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Wim Wenders at TIFF: The American Friend

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Wim Wenders’ neo-noir thriller, The American Friend, looks like it was cut from the same cloth as other films from the genre. When viewing the film in 2016, it’s hard not to make stylistic connections to such titles as: The French Connection, Chinatown, and Point Blank. However, what makes The American Friend stand out from its counterparts is that it doesn’t concern itself with trying to fulfill a mysterious plotline.

Like many of Wenders’ most notable works, the director often uses the images in the film to tell the story, rather than the plot itself. The American Friend is a convoluted look at a trans-Atlantic crime ring that extrapolates a large profit from art fraud. Tom Ripley, played by the always-cool Dennis Hopper, is a long-time American ex-pat in Germany. He lives in a large beautiful house in a secluded Hamburg suburb and has made himself a fortune contracting painters to forge great works of art to be sold at European auctions. He then appoints an insider to attend the auction and drive up the price of the painting. Once the painting is indirectly back in his control, he does the same thing in America to fetch an even greater sum.

This is a brilliant take on the commodification of art in 1970s America and perhaps even a wink from Wenders himself. When a fake ‘Derwatt’ painting is sold at an auction in one of the film’s opening scenes, one character mentions that the “tone of the blue” looks off from the artist’s authentic work. This comment is met with indifference by another character who then says it doesn’t matter because even a blatant forgery is still a sure thing in America, where it promises to sell for many times over the set price.

It’s clear that Wenders is doing something similar here. He’s adapted Patricia Highsmith’s novel Ripley’s Game, but has disposed much of the narrative in favour of a moody and dizzying atmosphere. The American Friend is an intricate American story being used as a commentary against Americans. Wenders used the guise of a then-popular genre of filmmaking to expose the weakness of a culture that placed a monetary value on art before it actually understood what it meant.

Regardless, Wenders still manages to do the genre proud. Jürgen Knieper’s menacing score sets a paranoiac mood from the beginning. Even as the characters are enmeshed in seemingly un-dramatic conversations, the menacing strings manage to tingle the spine. The story toggles through locations at breakneck speed. One moment the characters are in Germany, the next in France, and the next in America. Yet, despite these continental shifts, the fluidity of the editing allows the film to maintain its gripping pace.

Despite The American Friend’s cinematic triumphs, the most memorable element of the film lies in Bruno Ganz’s performance as Jonathan Zimmerman. Zimmerman is a pawn – taken advantage of by the numerous forces of power that exist within the story. He is a father to a young boy, a husband to a concerned wife, and a man dying from leukemia.

The film unfolds as Zimmerman’s life is manipulated at the expense of others. As an expert picture framer, it is fitting that one of Zimmerman’s earliest scenes is a quick shot of him holding together a picture frame around his head. Though blatant, Wenders and cinematographer Robby Müller’s choice of framing this shot is the most apt moment in the entire film. It works on several levels and sets the tone for the rest of The American Friend.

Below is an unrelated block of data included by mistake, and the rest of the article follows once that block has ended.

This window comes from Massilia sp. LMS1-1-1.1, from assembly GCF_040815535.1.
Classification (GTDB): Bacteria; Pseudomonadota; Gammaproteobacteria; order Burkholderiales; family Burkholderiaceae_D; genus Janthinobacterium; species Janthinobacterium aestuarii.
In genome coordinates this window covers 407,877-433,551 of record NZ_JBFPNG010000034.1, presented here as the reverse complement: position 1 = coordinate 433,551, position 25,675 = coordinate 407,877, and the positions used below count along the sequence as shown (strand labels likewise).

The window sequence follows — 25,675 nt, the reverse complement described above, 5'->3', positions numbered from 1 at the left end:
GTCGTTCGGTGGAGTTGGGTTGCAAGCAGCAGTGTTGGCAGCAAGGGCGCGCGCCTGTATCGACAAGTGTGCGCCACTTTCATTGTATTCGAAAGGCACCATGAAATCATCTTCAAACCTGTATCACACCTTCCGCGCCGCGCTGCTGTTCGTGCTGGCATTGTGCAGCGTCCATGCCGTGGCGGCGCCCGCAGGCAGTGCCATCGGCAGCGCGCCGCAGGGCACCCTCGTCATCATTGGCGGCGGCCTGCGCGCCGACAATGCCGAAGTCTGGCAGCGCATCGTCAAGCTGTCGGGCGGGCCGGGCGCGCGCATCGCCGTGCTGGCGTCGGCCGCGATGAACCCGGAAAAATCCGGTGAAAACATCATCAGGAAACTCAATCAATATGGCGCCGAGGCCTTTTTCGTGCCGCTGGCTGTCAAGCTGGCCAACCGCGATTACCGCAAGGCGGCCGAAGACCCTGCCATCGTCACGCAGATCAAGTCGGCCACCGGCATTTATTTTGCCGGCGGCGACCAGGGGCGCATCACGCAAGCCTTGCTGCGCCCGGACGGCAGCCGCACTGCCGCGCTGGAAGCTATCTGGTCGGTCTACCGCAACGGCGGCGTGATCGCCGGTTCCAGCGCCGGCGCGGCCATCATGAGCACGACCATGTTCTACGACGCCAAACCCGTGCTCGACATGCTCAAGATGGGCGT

Ganz portrays Zimmerman as a man at the mercy of time. He becomes visibly weakened as the film progresses and he struggles to arrive at tough decisions in the face of impossible questions. This is a man systematically broken down from once being the master of a highly sought-after trade, to becoming a prisoner in his own environment.

As logic starts to become less crucial to the progression of the film, the characters become more irrational. The lives of individuals are devalued as commerce takes hold of every action. The sacrifice of Zimmerman’s life to feed this capitalistic machine is symptomatic of a changing global marketplace in which friendship is viewed as a tactic, and art is nothing more than a means to an end.

On the Road: The Films of Wim Wenders is currently taking place at TIFF Bell Lightbox in Toronto. To purchase tickets for the 6:15 pm screening of The American Friend on Friday, February 5th, visit the link here. To purchase tickets for other films part of the retrospective, visit the program page.

Additionally, be sure to check out the sidebar program, Wim’s Films: American Friends & Foreign Influences, running until March 17th. “This deluxe survey, curated by James Quandt, Senior Programmer, TIFF Cinematheque, spotlights fifteen of “Wim’s Films”—road movies and noirs, venerated classics and films maudits—gathered both from evidence (Wenders’ own list of favourites) and inference (of his obvious influences and affinities).” The full guide can be found here.

Here is TIFF’s trailer for the retrospective, On the Road: The Films of Wim Wenders:

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Posted on February 4, 2016, in 2016, Daniel H Reed, Dennis Hopper, director, Film, General, movie review, movies, review, Toronto and tagged , , , , , , , , , , . Bookmark the permalink. Leave a comment.

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